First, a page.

As a writer, you are possibly familiar with finding yourself lost with your work. If you have experienced frustration with the blinking cursor; if you’ve ever dealt with writer’s block, it can be a similar feeling to getting lost out on the road. You’re not sure of the next step. You don’t know where you are. And, you might know where you want to go but you don’t know how to get there.

There is a solution!

Map Out Your Journey with an Outline

Whether it is an article, an eBook, or a novel, you still want what every writer is seeking — progress. You want to sit down at the keyboard, and when you finally get out of the chair for the last time that day, you want to see words on the page. Writer’s block can set you back days, so, you definitely want to avoid it at all cost.

The best way to avoid procrastination masquerading as writer’s block is to map out where you are headed before you sit down to write.

To Mind-Map or List — That is the Question

There are two ways to go about this: create a mind-map; or, outline with headings, sub-headings, and discussion points. Either way, you’re giving yourself a strategy for the direction of your writing. Just like the satellite navigation in your car, you plug-in the destination you want to get to with your writing, and then you set a course. Keep your outline close to you as you write so you don’t deviate from the plan.

With all of your points laid out before you put your backside in the chair you will have achieved two things. First, you will know where you want to end-up. And, more important still for writing, you will have fired-up your creative engine for the writing session ahead. The act of outlining will help to put you into that creative state-of-mind so necessary for getting words on the page.

Mind-maps can be created with words written on the page circled and linked by lines. Colored circles and lines can help you create some order out of the chaos that has been likened to freehand drawing. You could also use a software program like Freemind or Xmind. These are the digital equivalents of pencil and paper.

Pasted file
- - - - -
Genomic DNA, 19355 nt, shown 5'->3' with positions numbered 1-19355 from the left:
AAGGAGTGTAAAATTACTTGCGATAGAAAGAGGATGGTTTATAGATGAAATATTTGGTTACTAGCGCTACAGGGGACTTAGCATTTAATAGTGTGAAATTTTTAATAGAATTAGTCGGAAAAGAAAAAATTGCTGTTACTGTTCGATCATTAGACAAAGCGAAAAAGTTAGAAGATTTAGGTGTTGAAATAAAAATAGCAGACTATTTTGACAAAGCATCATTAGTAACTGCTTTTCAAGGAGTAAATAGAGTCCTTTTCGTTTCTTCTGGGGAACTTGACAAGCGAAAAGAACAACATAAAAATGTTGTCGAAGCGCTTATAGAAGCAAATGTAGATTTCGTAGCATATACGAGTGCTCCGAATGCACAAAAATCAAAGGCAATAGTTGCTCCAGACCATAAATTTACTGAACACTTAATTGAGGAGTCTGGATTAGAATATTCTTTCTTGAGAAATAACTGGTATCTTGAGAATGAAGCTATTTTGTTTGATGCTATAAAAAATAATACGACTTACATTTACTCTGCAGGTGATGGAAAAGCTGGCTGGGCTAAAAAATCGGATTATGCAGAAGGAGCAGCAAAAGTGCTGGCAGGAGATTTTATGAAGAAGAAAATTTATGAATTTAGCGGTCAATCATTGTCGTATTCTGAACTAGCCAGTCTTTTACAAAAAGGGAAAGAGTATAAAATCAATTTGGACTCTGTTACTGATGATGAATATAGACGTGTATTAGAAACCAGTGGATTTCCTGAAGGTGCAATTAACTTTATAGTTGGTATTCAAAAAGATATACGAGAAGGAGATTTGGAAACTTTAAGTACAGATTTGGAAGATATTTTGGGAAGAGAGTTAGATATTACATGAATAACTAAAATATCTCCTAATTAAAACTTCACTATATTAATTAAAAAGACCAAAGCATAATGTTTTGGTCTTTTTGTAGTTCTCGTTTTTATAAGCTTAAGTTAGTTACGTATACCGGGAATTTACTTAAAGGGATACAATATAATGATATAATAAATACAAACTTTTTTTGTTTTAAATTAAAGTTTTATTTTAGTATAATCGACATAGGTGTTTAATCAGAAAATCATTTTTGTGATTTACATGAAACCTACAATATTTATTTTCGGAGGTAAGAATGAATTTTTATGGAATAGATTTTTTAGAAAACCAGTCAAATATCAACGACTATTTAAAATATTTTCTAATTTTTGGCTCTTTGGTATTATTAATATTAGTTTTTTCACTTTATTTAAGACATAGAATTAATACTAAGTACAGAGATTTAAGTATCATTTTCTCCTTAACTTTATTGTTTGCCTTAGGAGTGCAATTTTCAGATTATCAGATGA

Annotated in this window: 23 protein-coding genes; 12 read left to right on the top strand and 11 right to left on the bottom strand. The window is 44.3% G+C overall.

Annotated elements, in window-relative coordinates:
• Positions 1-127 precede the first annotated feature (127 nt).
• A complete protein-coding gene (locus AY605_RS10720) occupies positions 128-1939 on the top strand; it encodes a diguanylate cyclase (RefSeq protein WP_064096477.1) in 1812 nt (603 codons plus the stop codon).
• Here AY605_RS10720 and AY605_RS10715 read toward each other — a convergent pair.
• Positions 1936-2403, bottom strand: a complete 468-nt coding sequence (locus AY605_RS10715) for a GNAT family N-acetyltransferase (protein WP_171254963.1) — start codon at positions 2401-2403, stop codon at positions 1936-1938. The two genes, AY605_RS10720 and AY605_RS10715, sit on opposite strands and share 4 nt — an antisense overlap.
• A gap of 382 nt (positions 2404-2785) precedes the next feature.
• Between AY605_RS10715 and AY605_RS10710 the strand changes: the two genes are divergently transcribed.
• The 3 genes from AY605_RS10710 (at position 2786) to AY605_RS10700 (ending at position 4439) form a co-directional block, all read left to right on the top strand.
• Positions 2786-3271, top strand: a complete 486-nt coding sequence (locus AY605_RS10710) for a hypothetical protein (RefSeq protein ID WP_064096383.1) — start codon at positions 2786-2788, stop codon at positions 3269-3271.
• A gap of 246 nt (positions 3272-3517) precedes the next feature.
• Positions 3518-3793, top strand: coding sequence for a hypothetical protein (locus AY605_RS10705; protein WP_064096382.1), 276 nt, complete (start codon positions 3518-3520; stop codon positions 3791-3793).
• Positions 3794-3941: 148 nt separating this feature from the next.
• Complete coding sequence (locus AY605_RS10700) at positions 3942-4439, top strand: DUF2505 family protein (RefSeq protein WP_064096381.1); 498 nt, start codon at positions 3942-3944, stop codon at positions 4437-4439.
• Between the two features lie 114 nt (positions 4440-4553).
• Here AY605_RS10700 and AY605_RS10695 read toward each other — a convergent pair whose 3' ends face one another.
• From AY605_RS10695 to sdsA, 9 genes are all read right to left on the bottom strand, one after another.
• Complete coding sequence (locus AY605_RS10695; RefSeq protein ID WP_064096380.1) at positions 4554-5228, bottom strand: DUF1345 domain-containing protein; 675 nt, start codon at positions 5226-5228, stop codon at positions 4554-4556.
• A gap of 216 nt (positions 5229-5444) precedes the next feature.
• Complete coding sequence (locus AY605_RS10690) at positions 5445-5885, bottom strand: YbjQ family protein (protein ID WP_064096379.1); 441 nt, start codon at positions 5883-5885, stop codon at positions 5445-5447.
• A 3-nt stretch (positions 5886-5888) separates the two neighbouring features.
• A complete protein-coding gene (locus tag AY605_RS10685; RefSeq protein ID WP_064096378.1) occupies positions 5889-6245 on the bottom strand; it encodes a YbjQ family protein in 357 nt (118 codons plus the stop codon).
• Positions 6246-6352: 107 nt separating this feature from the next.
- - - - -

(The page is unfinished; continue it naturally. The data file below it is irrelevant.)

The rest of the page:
Whether you choose pencil or computer, mind maps are excellent for engaging your right-brain. It thinks in pictures, and by using mind maps your brain can often pick up relationships between points that otherwise might be lost to you. They are often easier and quicker to use. You could literally complete one on the back of a serviette as you drink your coffee at the cafe.

Alternatively, you can list your outline with headings, sub-headings and bullet-points for your discussion. It is quick and easy too. However, it engages your left-brain, which is very linear and computational. Outlining this way will give your writing much-needed structure but it will also often be devoid of the relationships that are discovered creatively with mind-mapping.

Some writers use both methods, only in different places and at different times during the writing process. For example, an over-arching mind-map could start the process, which may then be finished at chapter level by a list. You could also mind-map to start with, and then come back to your mind-map and turn it into a list. This way, you cover all angles.

Banish Writer’s Block for Good!

No matter which method of outlining you use, your work will improve and your productivity will increase enormously. People report not experiencing writer’s block again after developing an outlining habit.

Give outlining a try and banish writer’s block for good.